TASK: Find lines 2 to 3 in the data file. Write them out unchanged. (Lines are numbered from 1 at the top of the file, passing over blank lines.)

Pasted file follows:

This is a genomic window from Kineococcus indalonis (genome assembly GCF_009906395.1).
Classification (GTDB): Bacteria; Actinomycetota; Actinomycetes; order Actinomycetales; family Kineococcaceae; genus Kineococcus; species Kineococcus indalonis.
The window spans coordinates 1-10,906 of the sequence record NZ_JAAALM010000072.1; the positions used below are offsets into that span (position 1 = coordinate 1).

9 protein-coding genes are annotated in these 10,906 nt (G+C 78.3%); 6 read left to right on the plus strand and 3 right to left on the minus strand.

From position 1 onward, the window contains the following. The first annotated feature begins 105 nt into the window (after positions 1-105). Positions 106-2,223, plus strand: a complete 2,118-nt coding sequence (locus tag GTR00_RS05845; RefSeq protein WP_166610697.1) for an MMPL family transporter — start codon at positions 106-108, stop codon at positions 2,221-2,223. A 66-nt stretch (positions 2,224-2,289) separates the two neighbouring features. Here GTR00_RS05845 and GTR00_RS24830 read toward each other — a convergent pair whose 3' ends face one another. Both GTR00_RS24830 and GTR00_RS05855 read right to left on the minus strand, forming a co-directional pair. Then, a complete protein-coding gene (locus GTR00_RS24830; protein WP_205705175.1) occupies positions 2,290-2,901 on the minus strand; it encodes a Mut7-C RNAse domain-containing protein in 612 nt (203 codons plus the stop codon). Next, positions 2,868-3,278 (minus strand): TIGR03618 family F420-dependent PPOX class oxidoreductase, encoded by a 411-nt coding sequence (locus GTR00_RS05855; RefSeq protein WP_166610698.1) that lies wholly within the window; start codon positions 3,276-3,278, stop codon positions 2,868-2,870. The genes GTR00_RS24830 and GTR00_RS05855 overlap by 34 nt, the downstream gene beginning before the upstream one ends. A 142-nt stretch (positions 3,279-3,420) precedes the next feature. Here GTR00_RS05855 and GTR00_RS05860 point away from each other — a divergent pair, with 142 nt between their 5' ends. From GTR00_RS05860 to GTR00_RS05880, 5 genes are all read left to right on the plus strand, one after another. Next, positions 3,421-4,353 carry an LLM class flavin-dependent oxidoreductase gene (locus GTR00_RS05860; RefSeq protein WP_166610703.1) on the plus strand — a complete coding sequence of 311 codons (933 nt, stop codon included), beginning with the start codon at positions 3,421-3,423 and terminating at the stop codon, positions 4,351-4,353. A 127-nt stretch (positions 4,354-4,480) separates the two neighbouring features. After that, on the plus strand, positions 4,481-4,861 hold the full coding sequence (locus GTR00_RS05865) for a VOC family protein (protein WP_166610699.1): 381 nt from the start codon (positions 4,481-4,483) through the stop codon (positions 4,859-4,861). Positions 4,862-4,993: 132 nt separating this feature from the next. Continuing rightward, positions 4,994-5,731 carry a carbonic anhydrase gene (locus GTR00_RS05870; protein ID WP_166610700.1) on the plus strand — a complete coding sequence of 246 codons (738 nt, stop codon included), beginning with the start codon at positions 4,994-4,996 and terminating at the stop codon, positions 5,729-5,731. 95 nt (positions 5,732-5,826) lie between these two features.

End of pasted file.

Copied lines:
Classification (GTDB): Bacteria; Actinomycetota; Actinomycetes; order Actinomycetales; family Kineococcaceae; genus Kineococcus; species Kineococcus indalonis.
The window spans coordinates 1-10,906 of the sequence record NZ_JAAALM010000072.1; the positions used below are offsets into that span (position 1 = coordinate 1).